If you’ve been around the Facebook page, you know that there are ripe blueberries to be found at Charlotte’s Blueberry Park in Tacoma! Never been? It’s a public park, and thanks to the loving care of volunteers like the late Charlotte Valbert, there are blueberries free for the picking and enjoying.
Now, a few readers reported going and finding only green berries. Reader Jennifer solved the mystery, explaining that intrepid neighborhood ladies get there early. She says you can still find blue ones if you go further back. And reader Jamie left this report this weekend:
Went this morning with my Mom and 2- 2yr, we came home with 8lbs of blueberries!! We got there around 8:30 and only a few cars by the time we left there was at least 20. We picked berries for 2 hours and only did half of the park!! I strongly suggest getting there early! Thanks, Jamie!
Over here we’re excited about blackberries. Yes, they’re a totally obnoxious weed, but this time of year those prickly vines are full of juicy goodness.
The kind you see most are Himalayan blackberries. These are the big, fat berries growing on bushes with thick, thorny stalks. The slightly smaller ones are called Evergreen blackberries. They have the more delicate, lacy looking leaves. You can see pictures of both here.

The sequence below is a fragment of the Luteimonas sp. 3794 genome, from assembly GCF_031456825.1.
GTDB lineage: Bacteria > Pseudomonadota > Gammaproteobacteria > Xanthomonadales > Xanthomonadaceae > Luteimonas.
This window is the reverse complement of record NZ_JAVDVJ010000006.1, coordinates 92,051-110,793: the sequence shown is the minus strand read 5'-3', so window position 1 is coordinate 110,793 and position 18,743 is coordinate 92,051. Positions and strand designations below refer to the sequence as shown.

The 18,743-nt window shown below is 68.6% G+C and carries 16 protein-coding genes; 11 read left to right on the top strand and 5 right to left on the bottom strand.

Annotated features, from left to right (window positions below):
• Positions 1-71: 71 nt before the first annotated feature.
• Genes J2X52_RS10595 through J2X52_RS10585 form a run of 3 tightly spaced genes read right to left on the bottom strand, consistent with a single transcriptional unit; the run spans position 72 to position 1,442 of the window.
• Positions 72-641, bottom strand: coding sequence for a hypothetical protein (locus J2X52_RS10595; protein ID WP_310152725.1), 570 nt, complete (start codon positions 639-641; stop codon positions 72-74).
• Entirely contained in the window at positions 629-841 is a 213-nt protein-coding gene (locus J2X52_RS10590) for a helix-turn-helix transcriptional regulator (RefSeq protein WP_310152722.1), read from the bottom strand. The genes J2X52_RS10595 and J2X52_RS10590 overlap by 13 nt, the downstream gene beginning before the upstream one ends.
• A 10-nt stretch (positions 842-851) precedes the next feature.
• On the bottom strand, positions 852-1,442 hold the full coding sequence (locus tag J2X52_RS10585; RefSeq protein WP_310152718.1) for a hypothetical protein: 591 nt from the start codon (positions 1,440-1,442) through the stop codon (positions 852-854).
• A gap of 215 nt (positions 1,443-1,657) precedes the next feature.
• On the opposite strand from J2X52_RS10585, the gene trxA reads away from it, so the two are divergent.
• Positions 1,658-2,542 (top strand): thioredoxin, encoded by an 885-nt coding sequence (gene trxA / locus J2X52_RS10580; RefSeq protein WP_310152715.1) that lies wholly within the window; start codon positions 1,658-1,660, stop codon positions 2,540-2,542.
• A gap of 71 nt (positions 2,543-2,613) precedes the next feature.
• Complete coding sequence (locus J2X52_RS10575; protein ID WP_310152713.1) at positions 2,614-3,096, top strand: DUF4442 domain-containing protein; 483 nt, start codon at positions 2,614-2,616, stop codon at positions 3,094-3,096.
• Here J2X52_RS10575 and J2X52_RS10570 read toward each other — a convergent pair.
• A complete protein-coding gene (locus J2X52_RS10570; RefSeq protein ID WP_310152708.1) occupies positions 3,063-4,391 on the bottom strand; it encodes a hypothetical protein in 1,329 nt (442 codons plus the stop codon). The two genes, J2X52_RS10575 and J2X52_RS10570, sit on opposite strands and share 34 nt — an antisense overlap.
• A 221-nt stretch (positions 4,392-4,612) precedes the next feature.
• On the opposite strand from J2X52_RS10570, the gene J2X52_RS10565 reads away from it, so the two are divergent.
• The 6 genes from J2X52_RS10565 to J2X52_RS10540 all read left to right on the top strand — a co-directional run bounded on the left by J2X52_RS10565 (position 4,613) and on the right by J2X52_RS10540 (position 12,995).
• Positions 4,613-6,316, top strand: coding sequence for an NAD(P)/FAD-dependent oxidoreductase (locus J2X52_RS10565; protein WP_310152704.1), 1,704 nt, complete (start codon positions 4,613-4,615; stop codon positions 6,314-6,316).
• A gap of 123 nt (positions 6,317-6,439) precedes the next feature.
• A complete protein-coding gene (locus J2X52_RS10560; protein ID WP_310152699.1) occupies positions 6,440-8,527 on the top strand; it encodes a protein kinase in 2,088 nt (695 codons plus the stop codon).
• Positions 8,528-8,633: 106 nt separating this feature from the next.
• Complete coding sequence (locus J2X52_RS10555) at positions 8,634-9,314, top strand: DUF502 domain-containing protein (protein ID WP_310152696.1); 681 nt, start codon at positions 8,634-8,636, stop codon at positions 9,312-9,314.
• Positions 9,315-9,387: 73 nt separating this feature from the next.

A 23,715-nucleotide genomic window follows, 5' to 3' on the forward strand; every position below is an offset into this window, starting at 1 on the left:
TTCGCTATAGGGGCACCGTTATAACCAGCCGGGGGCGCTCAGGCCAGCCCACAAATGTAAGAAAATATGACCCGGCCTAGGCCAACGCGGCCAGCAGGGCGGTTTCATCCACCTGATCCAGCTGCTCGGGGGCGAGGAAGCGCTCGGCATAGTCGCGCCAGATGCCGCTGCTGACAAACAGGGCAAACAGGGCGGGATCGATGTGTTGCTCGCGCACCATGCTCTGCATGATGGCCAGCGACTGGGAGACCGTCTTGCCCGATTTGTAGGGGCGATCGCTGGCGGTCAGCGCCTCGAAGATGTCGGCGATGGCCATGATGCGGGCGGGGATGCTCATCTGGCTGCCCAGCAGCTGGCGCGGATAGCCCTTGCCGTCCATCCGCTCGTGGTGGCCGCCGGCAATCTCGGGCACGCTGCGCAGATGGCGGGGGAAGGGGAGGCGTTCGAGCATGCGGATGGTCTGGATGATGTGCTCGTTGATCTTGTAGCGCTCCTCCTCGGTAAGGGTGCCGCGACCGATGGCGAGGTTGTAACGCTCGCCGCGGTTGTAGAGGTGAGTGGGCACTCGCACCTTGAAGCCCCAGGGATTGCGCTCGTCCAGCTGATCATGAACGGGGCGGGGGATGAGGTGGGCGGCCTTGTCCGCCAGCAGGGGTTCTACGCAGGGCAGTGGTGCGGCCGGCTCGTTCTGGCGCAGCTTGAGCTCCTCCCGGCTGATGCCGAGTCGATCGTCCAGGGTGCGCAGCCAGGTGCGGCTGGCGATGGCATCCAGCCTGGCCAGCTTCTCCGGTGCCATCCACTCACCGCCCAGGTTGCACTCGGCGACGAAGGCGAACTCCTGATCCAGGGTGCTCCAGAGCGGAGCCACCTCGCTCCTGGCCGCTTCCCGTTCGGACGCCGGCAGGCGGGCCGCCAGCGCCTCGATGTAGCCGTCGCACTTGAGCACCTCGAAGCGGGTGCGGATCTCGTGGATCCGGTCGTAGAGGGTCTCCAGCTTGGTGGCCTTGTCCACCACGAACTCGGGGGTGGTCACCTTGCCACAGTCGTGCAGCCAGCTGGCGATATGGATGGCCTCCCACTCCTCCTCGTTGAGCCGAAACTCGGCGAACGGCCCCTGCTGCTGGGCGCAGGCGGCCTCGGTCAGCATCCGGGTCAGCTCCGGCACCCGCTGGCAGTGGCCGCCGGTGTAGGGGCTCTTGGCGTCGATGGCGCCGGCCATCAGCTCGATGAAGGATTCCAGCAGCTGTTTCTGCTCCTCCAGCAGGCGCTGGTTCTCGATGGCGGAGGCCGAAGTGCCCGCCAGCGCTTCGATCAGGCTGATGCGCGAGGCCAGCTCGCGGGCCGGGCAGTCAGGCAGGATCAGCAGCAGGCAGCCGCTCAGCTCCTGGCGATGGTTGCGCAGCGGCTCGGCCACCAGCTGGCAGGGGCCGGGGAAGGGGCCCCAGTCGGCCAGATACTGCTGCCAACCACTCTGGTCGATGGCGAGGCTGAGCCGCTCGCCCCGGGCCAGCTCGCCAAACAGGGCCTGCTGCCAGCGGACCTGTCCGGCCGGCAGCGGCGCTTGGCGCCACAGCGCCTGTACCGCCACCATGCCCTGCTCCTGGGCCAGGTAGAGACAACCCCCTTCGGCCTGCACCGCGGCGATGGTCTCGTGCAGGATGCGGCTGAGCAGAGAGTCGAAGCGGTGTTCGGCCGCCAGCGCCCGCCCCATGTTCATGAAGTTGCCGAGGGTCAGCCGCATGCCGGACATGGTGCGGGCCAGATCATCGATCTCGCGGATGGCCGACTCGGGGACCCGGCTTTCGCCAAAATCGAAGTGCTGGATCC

Neither type is native, but they’ve thrived around here like gangbusters. Left to their own devices, they’ll take over your yard in no time.
There is also a trailing blackberry that grows very close to the ground. It’s actually a native plant, but much less common. The kind you see at the store are probably cultivated, thornless blackberries-but really, you’re not going to pay for blackberries this time of year, are you?
It’s not hard to find a good picking spot. We try to find an area away from the heaviest traffic that hasn’t been chemically sprayed. Do keep in mind that berries will stain and blackberry thorns can be serious business-especially around eyes and your kiddos delicate skin, so do be cautious.
Now, I’m really not trying to add a lot of drama here, but if you’re new to the area, you should also know that every once in a while, you will find poison oak mixed in with blackberry-especially near the water or on bluffs. The rule is, “Leaves of three; leave them be.” Just take a look at your blackberry spot before you start picking, and if you see another bush/tree mixed in with the berry vines, make sure you’re not looking at this (scroll down for the one on the left that says, “Summertime Flowering,”) and you’ll be fine. They tend to be shiny, but the unique grouping of 3 is your best bet for steering clear.
Blackberries are delicious right off the vine but they also freeze great and make super tasty freezer jam, pie, and cobbler. If I can get my mom to part with her cobbler recipe, I’ll share it in a future post.
Got a favorite picking spot or recipe to share? Or are blackberries just a thorn in your side? Either way, I love to hear your comments!